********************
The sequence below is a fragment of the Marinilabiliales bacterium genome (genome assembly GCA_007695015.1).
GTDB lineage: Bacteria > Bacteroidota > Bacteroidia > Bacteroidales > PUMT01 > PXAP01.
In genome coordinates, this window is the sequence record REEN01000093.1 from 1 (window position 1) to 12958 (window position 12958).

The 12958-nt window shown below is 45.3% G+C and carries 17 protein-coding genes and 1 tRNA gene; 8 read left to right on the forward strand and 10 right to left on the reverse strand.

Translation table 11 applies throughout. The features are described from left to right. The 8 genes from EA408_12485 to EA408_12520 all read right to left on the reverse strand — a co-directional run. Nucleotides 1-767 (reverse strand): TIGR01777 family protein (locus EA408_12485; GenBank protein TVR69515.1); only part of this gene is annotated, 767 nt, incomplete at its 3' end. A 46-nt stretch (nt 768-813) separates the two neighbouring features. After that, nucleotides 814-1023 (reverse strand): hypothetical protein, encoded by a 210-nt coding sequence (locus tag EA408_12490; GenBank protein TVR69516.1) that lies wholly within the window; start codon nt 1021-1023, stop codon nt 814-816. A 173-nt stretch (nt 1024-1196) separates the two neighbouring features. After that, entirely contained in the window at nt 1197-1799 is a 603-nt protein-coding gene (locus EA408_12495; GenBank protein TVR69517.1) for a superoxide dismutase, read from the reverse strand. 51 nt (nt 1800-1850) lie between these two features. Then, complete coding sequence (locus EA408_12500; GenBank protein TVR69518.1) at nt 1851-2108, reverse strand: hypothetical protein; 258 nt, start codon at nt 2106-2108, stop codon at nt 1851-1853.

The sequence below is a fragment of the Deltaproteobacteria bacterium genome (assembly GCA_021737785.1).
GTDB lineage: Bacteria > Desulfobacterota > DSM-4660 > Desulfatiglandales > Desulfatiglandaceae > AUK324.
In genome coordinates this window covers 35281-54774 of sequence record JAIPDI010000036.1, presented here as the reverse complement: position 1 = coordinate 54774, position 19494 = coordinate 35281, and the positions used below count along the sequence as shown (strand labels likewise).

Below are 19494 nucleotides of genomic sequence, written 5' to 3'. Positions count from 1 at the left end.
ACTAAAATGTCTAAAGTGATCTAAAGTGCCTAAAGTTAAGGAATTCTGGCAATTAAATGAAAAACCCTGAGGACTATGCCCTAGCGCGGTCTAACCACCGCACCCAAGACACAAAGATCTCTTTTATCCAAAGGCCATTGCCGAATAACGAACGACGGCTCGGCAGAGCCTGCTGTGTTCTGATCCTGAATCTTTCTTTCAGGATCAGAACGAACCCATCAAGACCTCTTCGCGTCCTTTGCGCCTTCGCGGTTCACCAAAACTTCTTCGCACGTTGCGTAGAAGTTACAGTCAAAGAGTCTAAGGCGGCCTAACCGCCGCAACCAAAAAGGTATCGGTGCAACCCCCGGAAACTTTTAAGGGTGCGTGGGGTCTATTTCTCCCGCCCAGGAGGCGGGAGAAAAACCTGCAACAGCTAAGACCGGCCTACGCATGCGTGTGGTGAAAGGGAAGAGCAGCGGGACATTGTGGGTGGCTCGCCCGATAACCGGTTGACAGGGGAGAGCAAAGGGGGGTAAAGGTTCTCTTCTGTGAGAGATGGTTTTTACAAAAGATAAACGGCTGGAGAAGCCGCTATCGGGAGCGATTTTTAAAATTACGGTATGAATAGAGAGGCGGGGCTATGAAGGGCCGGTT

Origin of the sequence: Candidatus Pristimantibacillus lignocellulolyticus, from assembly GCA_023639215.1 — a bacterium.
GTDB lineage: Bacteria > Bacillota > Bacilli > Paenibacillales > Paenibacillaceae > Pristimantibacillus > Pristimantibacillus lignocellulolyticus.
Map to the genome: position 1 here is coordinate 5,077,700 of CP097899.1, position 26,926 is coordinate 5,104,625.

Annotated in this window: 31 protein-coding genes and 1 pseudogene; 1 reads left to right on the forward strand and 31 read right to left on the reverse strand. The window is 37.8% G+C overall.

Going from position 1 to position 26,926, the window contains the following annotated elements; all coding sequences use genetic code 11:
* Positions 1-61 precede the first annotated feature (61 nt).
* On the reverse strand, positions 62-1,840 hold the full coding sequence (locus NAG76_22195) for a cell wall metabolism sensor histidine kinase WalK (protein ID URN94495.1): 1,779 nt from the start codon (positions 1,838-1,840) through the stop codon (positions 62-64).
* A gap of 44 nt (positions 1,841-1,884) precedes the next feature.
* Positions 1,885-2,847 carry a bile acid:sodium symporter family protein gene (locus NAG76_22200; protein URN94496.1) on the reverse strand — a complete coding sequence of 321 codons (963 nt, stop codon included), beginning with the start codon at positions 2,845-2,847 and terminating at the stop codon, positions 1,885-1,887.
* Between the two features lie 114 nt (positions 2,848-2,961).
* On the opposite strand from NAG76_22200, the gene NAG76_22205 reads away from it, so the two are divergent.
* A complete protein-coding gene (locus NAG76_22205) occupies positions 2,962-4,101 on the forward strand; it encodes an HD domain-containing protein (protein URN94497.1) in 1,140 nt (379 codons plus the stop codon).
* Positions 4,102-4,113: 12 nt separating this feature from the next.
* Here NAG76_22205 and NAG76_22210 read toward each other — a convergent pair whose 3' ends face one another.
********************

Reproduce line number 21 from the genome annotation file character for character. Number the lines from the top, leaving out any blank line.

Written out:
* On the opposite strand from NAG76_22200, the gene NAG76_22205 reads away from it, so the two are divergent.